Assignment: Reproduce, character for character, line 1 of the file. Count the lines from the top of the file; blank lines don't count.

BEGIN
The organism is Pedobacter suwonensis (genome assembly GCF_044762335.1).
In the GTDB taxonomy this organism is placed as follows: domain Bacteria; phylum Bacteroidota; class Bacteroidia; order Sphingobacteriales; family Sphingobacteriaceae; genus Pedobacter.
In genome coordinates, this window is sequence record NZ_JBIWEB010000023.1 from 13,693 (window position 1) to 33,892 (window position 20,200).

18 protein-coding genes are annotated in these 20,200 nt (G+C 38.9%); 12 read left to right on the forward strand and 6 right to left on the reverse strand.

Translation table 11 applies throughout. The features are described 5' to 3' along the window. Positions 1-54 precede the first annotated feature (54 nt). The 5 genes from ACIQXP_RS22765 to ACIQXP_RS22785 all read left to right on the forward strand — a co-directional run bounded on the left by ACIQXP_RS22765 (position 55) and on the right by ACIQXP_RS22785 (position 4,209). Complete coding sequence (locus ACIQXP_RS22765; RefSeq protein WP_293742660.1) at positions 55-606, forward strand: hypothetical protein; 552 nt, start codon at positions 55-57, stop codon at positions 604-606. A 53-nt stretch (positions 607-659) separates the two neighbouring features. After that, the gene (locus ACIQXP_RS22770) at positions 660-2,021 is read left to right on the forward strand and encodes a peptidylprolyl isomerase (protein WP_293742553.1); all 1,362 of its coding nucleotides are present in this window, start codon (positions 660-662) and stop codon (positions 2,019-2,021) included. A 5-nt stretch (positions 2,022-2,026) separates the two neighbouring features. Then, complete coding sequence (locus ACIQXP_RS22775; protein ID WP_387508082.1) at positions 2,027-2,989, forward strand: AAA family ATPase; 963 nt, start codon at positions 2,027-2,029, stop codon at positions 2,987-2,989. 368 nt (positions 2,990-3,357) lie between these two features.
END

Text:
The organism is Pedobacter suwonensis (genome assembly GCF_044762335.1).